Big Bird is sent to live far from Sesame Street by a pesky social worker. Unhappy, Big Bird runs away from his foster home, prompting the rest of the Sesame Street gang to go on a cross-country journey to find him.
Gonzo is contacted by his alien family through his breakfast cereal. But when the men in black kidnap him, it's up to Kermit and the gang to rescue Gonzo and help him reunite with his long-lost family.
A tug-of-war between Elmo and his friend sends his blanket to faraway Grouchland, a place full of grouchy creatures and the villainous Huxley. Elmo embarks on a rescue mission, learning important lessons about sharing and responsibility.
Having only seen clips from Sam and Friends on Muppet specials and retrospectives, here's some background information I dug up at the Li-Li-library: 17 year old art student Jim Henson wanted to break into television and answered an add from a local TV station in Washington (WTOP) asking for puppeteers. At the time his interest lay more in designing and building, and Henson saw puppets merely as a way of combining his two greatest talents: art and television. When the job let to a kids's spot on NBC owned WRC-TV's 'Afternoon', Jim asked class mate Jane Nebel to help out with building and performing. This in turn led to their own local show, Sam and Friends, which was only 5 minutes long but broadcast twice a day in very lucrative time-spots: 6.25 (leading into the The Huntley Brinkley Report) and 11.25 pm (before the Tonight Show with Steve Allen).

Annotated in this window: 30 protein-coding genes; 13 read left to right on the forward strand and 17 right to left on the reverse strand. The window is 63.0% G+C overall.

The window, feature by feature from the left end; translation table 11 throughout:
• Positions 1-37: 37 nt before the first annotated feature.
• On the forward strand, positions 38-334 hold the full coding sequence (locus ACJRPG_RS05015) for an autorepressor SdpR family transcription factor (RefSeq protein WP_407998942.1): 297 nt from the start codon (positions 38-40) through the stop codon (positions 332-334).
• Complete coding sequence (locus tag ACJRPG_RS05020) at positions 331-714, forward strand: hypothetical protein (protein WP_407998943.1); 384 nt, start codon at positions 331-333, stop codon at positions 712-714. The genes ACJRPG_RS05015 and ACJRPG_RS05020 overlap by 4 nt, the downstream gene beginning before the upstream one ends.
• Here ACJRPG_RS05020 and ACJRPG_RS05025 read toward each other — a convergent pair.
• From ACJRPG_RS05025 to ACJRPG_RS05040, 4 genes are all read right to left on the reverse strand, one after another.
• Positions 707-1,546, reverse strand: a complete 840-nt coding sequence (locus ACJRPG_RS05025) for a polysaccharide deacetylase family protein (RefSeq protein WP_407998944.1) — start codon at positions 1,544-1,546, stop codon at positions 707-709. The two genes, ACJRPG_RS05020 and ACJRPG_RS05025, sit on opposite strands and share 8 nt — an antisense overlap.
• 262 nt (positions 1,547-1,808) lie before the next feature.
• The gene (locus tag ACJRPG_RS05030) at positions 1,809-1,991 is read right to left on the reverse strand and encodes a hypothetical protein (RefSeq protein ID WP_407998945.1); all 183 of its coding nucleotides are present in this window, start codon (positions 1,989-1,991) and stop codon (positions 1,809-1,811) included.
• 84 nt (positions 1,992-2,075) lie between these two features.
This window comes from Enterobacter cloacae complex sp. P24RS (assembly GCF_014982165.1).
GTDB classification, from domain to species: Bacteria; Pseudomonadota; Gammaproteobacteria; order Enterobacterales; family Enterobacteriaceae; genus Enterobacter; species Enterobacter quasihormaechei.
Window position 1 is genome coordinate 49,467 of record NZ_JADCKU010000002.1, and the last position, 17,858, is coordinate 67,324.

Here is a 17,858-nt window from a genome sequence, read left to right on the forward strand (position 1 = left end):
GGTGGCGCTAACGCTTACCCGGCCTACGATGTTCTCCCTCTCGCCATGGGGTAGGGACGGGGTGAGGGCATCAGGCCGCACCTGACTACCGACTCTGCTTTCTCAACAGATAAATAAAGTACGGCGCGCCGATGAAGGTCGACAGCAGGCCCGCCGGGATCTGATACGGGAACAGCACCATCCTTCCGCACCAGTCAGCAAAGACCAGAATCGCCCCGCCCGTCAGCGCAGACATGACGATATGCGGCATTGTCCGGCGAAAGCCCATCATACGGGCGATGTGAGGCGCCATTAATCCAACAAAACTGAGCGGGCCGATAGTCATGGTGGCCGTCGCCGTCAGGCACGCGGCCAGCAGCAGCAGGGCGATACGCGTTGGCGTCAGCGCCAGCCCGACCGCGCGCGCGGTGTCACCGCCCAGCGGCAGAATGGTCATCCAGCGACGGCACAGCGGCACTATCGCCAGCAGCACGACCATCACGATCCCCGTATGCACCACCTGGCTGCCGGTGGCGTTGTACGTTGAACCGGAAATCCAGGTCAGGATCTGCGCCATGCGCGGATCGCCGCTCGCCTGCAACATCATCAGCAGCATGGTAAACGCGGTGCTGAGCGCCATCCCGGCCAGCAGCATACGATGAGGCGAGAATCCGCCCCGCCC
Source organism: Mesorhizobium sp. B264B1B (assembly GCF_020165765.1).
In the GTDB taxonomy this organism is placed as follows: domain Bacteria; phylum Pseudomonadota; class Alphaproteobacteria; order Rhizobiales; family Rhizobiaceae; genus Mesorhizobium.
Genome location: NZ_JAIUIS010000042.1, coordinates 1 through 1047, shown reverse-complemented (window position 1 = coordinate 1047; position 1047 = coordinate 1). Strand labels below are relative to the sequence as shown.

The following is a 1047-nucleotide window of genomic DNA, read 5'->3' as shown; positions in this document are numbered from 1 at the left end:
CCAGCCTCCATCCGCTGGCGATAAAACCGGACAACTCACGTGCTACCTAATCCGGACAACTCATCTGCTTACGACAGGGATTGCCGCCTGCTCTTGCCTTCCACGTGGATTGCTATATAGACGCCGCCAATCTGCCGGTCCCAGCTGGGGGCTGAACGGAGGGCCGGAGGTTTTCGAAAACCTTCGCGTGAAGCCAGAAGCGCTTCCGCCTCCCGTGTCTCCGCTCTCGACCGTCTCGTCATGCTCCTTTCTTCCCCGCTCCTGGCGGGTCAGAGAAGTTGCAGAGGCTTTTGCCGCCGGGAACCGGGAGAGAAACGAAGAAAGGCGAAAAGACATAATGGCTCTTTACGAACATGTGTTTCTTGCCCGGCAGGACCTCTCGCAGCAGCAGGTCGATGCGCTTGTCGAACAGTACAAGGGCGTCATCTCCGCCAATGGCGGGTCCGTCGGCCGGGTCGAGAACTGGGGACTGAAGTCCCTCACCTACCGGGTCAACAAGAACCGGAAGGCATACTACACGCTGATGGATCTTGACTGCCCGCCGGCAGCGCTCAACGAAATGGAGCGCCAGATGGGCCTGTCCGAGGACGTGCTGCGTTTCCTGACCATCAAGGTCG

Sam and Friends featured a collection of abstract characters lip syncing to records by the likes of Louis Prima and Stan Freberg. The titular Sam was a bald, cartoonish character in a sports jacket with a permanently surprised look on his face. He was one of the few puppets that vaguely resembled a human being. Other memorable figures included a purple skull named Yorrick who devoured anything and everything in his path, and of course the lizard-like Kermit, made out of mother Hensons coat, two halves of a ping pong ball and a piece of cardboard to give the mouth shape. The show ran from may 1955 till December 1961 and gave Henson the opportunity to experiment with camera techniques (allready using monitors to watch their own performances) and puppetry in all shapes and sizes. He also started writing sketches, doing all the voices and performing guest spots on other shows. Still, in those days there were only two endings to every sketch: either the Muppet's ate each other, or everything exploded.
Gratuating in 1958, young Henson did not plan to play with puppets for the rest of his live, so he traveled to Europe to be a painter with money earned from doing commercials featuring his creations. Jane and High School friend Bob Payne took over the show. However, in the old countries Jim-lad met traditional puppeteers who saw the building and performing of puppets as an art. Having discovered he could channel all his dreams of film-making, theater, set design, writing and performing into puppetry, Henson returned to Washington a new man. In 1959 Sam and Friends won an Emmy for Best Local Entertainment Program and Jim asked Jane to marry him and become his business partner. Soon Jane was pregnant and Jerry Juhl replaced her as Muppeteer (he eventually became the Muppet's head writer). By this time the show was drawing to a close, but the Muppets career had just begun, with regular guest shots on variety shows and their own prime time specials around the corner. Many ideas and sketches first performed on Sam and Friends later resurfaced on Sesame Street and the Muppet show.
10 out of 10
15 of 17 people found this review helpful.
Was this review helpful to you?
| Report this